Planting Roses

Written by Doris Donnerman (last updated April 14, 2023)


Who doesn't want to have beautifully flourishing rose bushes surrounding their home? After all, these beautiful plants are wonderful to look at, and a true joy to smell. However, if you have never planted roses before, it is extremely easy to get overwhelmed. Luckily, planting roses is something that is almost as easy to do as it is to care for them. The trick is learning how to properly plant the roses. Here are some easy to follow guidelines that can help you when planting your roses. All you really need to do is keep these handy and use them as a checklist as you go through your planting process.

  • Choosing. Before you can begin planting your roses, you need to actually choose them. When looking for the perfect rose bush, make sure that you pick one that has not yet begun to flower. The reason for this is that you want your bushes a chance to grow strong roots, instead of sending much needed nutrients to the flowers. In addition, you will want to make sure that you choose a type of rose bush that will thrive in your soil and growing region.
  • Where. While there are some types of roses that thrive in shade, they typically require at least four hours of direct sunlight each day. Be sure that you have chosen an area of your yard that receives that much sunlight, at a minimum. Also, choose an area of your lawn that has moist soil. Make sure though that the soil is not too wet; if it is, simply add a little sand to the soil to soak up some of the moisture.
  • When. There are two times of the year when it is best to plant your roses. These two times are during the spring and fall seasons. The reason for this is that this allows the bush to get acclimated to the area, without exposing it to the extremes of the temperatures experienced during the other seasons.
  • How. When planting your rose bush, make sure that you soak the roots prior to planting. This can usually be done while you are digging the hole that the bush's roots will be going into. The hole will need to be about six inches deeper than you plan on needing, and roughly twice the size of the root ball. This will allow plenty of space for your bush to spread it's roots, and ensure that the bush does not become root tangled.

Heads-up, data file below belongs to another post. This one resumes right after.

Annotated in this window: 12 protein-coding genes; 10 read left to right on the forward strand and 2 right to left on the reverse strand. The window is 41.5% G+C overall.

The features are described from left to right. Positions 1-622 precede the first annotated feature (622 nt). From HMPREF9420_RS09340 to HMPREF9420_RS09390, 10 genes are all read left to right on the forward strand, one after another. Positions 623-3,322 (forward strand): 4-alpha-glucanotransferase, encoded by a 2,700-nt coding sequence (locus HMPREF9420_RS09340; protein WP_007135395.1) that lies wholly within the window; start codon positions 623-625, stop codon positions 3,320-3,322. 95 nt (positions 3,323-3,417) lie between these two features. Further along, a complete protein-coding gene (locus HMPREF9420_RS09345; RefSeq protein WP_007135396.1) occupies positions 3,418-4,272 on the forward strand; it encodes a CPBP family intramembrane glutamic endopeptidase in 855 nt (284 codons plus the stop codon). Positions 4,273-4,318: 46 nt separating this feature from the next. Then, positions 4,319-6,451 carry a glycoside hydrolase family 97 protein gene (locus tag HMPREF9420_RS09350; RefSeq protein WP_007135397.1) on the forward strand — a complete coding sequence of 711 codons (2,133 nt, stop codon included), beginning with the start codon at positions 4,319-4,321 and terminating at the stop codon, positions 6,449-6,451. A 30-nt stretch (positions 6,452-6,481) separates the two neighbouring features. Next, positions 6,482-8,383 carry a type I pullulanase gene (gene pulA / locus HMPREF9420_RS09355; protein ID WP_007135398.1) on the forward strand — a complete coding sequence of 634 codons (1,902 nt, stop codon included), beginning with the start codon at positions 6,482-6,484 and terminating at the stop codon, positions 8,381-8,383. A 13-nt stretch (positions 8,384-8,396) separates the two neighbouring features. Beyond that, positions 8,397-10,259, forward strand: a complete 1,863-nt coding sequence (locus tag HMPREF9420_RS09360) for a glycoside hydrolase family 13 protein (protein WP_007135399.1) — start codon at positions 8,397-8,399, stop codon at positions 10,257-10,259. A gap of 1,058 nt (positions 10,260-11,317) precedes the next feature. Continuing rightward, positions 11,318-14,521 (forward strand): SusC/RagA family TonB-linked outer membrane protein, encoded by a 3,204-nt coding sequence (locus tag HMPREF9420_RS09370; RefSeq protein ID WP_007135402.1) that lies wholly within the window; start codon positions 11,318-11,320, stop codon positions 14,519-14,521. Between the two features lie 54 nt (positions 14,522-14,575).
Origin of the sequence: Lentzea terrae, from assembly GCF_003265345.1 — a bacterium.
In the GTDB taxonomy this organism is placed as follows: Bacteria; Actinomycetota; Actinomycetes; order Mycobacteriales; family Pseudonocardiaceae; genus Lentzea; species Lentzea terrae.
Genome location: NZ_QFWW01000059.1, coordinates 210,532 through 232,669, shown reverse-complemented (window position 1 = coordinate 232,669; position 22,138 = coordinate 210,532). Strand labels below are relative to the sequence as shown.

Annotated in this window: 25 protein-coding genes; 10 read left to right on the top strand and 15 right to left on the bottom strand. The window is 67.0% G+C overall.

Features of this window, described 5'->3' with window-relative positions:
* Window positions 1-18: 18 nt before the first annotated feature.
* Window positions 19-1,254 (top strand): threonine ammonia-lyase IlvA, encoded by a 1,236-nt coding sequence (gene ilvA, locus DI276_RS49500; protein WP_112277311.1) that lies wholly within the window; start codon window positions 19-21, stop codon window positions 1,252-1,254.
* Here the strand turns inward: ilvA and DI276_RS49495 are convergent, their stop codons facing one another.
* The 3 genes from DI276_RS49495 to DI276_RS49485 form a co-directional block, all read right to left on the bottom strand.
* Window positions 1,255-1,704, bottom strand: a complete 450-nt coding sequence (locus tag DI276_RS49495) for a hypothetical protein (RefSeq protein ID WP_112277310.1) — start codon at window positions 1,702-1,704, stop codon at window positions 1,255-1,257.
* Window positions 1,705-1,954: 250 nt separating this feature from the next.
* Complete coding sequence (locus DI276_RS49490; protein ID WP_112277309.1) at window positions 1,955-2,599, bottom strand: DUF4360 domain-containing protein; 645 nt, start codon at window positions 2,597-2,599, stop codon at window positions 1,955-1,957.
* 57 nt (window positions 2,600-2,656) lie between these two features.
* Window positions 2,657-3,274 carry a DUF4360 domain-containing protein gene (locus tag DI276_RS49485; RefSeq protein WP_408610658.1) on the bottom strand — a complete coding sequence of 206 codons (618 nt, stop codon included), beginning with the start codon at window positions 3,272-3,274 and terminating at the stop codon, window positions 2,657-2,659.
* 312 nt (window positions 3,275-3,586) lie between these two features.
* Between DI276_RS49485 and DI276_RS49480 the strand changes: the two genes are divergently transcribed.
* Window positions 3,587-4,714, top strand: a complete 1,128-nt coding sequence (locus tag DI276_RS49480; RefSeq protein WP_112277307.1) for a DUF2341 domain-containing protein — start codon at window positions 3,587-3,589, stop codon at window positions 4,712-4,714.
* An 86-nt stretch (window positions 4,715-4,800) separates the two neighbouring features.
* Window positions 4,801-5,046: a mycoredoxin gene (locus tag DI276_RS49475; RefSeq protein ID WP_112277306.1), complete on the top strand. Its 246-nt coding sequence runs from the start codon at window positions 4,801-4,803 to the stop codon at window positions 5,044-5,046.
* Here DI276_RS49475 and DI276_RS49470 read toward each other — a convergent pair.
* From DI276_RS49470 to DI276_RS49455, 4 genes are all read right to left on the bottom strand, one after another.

Author Bio

Doris Donnerman

Doris is a jack of all trades, writing on a variety of topics. Her articles have helped enlighten and entertain thousands over the years. ...


Tagging Your Pet for Safety

As a pet owner, you have the risk of your pet getting lost, and that's no fun for anyone, including the pet. If you tag ...

Discover More

Belgian Sheepdog

A stubborn, spirited defender, the Belgian Sheepdog is a perfect watchdog. He has great endurance and is practiced at ...

Discover More

Restoring Light Fixture Covers

Over time everything get's a little dirty, and it is no different with light covers either. When time passes, and you ...

Discover More
More Gardening Tips

Using Roses in Landscaping

Roses are perhaps one of the most beloved, and improperly used, flowers around. There are all kinds of methods for using ...

Discover More

Understanding Rose Classifications

It goes without saying that roses are perhaps one of the most popular plant choices among gardeners around the world. To ...

Discover More

Caring for Potted Rose Plants

There are a variety of reasons that people choose to place their rose plants into pots or other kinds of containers. ...

Discover More

FREE SERVICE: Receive an e-mail several times each week with a featured gardening tip. Enter your address and click "Subscribe."


If you would like to add an image to your comment (not an avatar, but an image to help in making the point of your comment), include the characters [{fig}] (all 7 characters, in the sequence shown) in your comment text. You’ll be prompted to upload your image when you submit the comment. Maximum image size is 6Mpixels. Images larger than 600px wide or 1000px tall will be reduced. Up to three images may be included in a comment. All images are subject to review. Commenting privileges may be curtailed if inappropriate images are posted.

What is 7 - 6?

2012-10-30 09:13:47

Eli Mama

Forking the bottom 6 inches of the dug hole after adding a handful of bone meal or rose fertilizer or super phosphate would encourage stronger root growth.


FREE SERVICE: Receive an e-mail several times each week with a featured gardening tip. Enter your address and click "Subscribe."

(Your e-mail address is not shared with anyone, ever.)